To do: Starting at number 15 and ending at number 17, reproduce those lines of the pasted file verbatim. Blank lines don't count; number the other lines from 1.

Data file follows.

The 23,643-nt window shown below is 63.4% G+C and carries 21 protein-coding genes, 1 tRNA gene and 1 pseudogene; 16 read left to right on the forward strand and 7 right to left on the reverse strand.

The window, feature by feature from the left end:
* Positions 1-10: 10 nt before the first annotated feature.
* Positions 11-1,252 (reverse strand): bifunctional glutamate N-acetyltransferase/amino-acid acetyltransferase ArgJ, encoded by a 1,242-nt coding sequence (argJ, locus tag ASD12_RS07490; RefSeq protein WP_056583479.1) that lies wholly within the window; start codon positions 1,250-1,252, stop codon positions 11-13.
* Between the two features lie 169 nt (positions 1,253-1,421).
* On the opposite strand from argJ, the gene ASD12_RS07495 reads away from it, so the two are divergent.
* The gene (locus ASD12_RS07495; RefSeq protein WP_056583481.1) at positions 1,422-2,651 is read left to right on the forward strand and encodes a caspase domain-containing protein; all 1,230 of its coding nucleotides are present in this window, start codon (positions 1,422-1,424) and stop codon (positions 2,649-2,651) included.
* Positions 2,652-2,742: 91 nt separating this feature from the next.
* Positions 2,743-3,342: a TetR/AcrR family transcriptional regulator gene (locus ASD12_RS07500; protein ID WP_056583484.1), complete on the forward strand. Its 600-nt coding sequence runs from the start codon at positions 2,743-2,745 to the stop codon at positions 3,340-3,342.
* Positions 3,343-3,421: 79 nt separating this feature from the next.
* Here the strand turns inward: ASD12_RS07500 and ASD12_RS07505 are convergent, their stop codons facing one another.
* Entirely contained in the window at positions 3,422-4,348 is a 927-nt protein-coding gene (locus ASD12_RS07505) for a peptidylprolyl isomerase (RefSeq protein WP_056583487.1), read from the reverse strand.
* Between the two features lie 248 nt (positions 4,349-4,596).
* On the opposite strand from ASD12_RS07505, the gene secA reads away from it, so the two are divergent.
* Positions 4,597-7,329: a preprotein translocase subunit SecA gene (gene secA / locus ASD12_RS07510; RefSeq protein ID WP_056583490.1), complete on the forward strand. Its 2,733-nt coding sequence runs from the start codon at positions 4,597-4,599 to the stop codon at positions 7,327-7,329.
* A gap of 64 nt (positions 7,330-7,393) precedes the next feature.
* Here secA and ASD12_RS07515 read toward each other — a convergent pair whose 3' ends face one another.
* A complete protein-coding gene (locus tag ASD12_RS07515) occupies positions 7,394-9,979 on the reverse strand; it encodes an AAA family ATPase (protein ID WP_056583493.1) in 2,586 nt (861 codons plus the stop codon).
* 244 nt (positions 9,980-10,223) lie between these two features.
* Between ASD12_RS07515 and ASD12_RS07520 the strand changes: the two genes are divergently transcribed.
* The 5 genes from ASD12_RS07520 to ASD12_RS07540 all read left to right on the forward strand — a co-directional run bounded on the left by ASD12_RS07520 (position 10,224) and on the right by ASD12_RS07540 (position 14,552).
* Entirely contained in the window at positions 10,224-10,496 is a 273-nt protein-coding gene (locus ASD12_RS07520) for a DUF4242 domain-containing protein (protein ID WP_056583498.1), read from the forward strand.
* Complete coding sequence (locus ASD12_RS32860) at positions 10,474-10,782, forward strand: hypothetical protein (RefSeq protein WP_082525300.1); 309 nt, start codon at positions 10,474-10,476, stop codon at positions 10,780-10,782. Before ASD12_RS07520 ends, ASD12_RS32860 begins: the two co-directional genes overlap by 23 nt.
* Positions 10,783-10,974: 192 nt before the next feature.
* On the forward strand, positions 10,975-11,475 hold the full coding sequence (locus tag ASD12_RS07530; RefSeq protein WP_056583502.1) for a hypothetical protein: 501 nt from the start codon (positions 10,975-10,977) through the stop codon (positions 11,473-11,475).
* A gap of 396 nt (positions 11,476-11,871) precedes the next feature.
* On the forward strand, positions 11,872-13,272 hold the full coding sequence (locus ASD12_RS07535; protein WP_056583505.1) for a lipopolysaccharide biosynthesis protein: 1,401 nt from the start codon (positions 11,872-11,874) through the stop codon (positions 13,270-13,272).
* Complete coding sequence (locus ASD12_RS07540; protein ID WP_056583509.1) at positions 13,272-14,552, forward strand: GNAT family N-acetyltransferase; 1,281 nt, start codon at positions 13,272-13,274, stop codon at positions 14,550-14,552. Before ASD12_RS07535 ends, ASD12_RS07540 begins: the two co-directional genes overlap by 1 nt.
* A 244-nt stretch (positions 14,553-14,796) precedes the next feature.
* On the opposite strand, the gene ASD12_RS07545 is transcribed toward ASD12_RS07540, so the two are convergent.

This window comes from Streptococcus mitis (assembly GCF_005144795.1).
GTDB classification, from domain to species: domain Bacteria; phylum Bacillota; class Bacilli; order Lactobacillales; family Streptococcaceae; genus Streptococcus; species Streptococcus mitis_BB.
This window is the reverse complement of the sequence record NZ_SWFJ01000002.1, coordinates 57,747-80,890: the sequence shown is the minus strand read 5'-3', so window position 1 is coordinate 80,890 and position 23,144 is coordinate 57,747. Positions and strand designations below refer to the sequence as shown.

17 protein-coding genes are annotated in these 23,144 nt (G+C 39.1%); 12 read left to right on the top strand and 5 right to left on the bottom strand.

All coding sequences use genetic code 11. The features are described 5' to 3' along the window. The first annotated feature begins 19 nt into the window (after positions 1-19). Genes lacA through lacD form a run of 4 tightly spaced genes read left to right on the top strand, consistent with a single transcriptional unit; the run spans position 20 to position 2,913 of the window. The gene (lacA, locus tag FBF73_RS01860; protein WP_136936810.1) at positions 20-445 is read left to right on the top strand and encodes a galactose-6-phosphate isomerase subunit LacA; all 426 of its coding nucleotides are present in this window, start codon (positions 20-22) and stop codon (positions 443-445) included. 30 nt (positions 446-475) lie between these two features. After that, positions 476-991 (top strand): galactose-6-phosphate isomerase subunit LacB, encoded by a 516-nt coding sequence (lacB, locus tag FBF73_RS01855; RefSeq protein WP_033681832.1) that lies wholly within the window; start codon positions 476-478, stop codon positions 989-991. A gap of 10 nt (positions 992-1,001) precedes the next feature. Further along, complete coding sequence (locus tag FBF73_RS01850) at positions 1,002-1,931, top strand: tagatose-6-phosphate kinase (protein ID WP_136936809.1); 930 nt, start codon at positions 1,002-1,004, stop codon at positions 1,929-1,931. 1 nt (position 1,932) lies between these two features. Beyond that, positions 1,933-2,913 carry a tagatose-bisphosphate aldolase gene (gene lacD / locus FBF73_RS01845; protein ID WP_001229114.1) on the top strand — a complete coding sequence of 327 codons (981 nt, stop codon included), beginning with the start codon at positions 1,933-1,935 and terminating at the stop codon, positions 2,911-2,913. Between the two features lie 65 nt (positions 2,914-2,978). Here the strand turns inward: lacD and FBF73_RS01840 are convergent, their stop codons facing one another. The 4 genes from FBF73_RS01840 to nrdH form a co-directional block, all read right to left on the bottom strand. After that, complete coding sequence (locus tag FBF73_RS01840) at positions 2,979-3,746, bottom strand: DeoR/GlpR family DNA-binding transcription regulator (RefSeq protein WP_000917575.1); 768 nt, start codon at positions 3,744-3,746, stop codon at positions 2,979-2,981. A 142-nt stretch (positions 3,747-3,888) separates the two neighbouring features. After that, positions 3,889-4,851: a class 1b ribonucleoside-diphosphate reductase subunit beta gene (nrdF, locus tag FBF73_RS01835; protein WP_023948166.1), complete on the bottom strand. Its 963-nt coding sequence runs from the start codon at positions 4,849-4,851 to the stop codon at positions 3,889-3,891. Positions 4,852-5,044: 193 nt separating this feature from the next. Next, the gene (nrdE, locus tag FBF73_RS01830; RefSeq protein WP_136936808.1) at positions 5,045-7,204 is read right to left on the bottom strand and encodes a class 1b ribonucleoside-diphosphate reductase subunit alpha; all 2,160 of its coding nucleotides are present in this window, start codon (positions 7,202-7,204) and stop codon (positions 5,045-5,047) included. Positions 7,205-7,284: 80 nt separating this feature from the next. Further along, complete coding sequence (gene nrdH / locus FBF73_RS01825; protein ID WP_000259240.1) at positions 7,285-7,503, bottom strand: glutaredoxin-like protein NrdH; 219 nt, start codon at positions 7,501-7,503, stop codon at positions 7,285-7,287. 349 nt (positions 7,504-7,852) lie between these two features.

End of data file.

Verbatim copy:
* Positions 4,597-7,329: a preprotein translocase subunit SecA gene (gene secA / locus ASD12_RS07510; RefSeq protein ID WP_056583490.1), complete on the forward strand. Its 2,733-nt coding sequence runs from the start codon at positions 4,597-4,599 to the stop codon at positions 7,327-7,329.
* A gap of 64 nt (positions 7,330-7,393) precedes the next feature.
* Here secA and ASD12_RS07515 read toward each other — a convergent pair whose 3' ends face one another.